Sun, 26 May, 2024


Dieselgate: The Volkswagen Emissions Scandal


By Bipashree Aryal

Img src: SBS News

Let me ask you a question: How do you become the greatest at something? Dedication and hard work? What about lying and cheating? After all, none of us is without our sins. This article tells the story of a time when lying and cheating didn't exactly go well for a car company. This is about Volkswagen and their Emissions Scandal.

In 2006, Volkswagen set its eyes on becoming the leading car manufacturer in the world. Despite owning multiple big-name brands like Audi, Lamborghini, Bentley, Bugatti, Porsche, and Ducati, the majority of their sales were in Germany and China. Even though they made a net profit of $3.61 Billion in 2006 which was almost twice that of the previous year, Volkswagen lacked interest from potential consumers in America. It's not that they didn’t do business in the  American market at all but compared to their sales in the European market.

At the time, there was a stigma surrounding diesel engines in the US. Diesel engines were generally regarded as noisy and used for industrial purposes. But on the other side of the Atlantic, the Europeans loved the diesel engine because of its higher mileage and ease of maintenance. As Europe was the biggest market for Volkswagen they had poured ridiculous amounts of money into making diesel engines more efficient. So, Volkswagen set out to break this stigma and establish diesel as the “default” fuel for American transport. Everything was going smooth for them until they encountered the strict laws the US legislation had mandated for vehicle emissions.

Unlike petrol, burning diesel produces Nitrogen Oxide as a byproduct when burned. Nitrogen Oxide is a very harmful pollutant so, devices called Nitrous Oxide Traps (NOx Traps) are placed in the exhaust system of diesel-powered vehicles which filter the Nitrous Oxide gas from releasing into the atmosphere. However, these NOx Traps function properly only when a small amount of unburned diesel is sent to them. Sending unburnt diesel to the NOx Trap results in lower mileage. And as Volkswagen had marketed their brand as the “efficient” diesel-powered vehicle makers, sending even a little amount of diesel to the exhaust would greatly reduce the mileage of the car which would ultimately result in them losing the grip they had.

To address the aforementioned issue, according to anonymous sources, an extremely confidential meeting was held in November 2006 where it was decided to implement a new engine management system that would “control emissions while testing.” This meant that cars would implement a system that found out if the car was being tested for emissions and restrict the engine to meet the federal legislations. Following the implementation of this system, Volkswagen started a huge marketing campaign stating their cars as the “clean” diesel engines and even stating their cars cleaner than the Toyota Prius which was a Hybrid. This marketing campaign proved extremely successful for Volkswagen. Finally, the sales of their cars increased in the US and the customers were satisfied with the mileage they got in their diesel cars.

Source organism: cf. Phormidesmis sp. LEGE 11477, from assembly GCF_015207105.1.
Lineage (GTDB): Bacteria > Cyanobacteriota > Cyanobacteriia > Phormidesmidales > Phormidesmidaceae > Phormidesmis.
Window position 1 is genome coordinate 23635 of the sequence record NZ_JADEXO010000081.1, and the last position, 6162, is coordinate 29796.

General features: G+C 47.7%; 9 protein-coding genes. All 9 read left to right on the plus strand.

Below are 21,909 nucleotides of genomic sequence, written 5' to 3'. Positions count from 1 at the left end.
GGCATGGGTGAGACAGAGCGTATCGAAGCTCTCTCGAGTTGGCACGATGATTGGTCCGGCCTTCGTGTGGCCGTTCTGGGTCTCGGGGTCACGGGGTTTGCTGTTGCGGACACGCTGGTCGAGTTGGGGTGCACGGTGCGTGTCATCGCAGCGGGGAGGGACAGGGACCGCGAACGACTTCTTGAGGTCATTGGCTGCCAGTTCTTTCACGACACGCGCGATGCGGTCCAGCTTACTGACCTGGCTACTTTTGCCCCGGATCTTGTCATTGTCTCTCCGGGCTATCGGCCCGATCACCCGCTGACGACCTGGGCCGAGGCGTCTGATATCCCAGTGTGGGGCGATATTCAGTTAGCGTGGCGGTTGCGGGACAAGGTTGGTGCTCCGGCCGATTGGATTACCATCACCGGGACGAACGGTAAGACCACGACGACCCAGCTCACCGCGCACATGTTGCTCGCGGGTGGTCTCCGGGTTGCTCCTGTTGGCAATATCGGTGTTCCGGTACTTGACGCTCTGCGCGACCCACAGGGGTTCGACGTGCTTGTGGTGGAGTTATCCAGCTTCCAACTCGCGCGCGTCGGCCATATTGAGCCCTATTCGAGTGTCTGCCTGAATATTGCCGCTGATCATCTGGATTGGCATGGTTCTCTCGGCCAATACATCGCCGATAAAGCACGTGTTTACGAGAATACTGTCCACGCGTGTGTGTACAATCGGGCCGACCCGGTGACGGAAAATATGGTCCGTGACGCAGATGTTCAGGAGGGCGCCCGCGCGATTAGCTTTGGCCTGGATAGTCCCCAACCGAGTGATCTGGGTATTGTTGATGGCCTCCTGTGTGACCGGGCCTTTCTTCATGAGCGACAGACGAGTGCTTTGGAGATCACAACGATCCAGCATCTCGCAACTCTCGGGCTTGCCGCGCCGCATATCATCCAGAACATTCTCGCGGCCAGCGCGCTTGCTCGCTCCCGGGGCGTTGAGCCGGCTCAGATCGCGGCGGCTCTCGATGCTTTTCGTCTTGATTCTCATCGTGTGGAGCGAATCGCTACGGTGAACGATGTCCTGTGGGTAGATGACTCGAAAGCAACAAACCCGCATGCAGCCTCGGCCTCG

But, the success Volkswagen had amassed in the American market was built on lies. No one suspected anything for the first five years. But this house of cards that they’d built on a foundation of lies started toppling when some students at the West Virginia University won a research grant of $70,000 and were tasked to test whether diesel cars produce more harmful emissions than standard petrol cars. Unfortunately for Volkswagen, the diesel car they chose to test was a Volkswagen Jetta. Upon testing, the two researchers were baffled by the amount of Nitrogen Oxide their car produced which had passed the Californian emissions test. It produced almost 35 times the legal limit which was absurd. The researchers then submitted their findings to the California Air Resources Board (CARB) which then filed an official inquiry against Volkswagen and asked VW to come clean on this act.

As soon as accusations started floating in 2015, Volkswagen started recalling diesel engines in the USA. On top of that, they also shredded thousands of incriminating documents which they later admitted to doing in court. And, on September 3rd, 2015 Volkswagen admitted to installing software that controlled emissions data to CARB and The Environmental Protection Agency. This caused their stocks to plummet from $38 per share to $25 per share. Additionally, the CEO at the time Martin Winterkorn resigned while still denying any wrongdoing.The following year, Volkswagen agreed to pay a $14.7 billion settlement in the US including compensation to the owners of diesel Volkswagen and Audi vehicles. At least $7 billion was spent buying back diesel vehicles from their respective owners which were reworked to sell but never sold the way they should’ve.

Needless to say, the emissions scandal has severely affected the environment because of the unnaturally high amounts of Nitrogen Oxide released into the atmosphere. Nitrogen Oxide is an extremely dangerous chemical as it affects the respiratory system of children and elderly people making them suffer asthma attacks more frequently and even causing asthma and other deadly diseases. This scandal has exposed the true extent a corporation can reach to satisfy its stockholders' pockets without even thinking about the world and the future.

Volkswagen has left a lot of waste behind to clean both in the atmosphere and also the countless cars that are now rusting in parking lots in huge numbers. The Corporation must be held accountable for all the problems they have caused and must be made to compensate for it.

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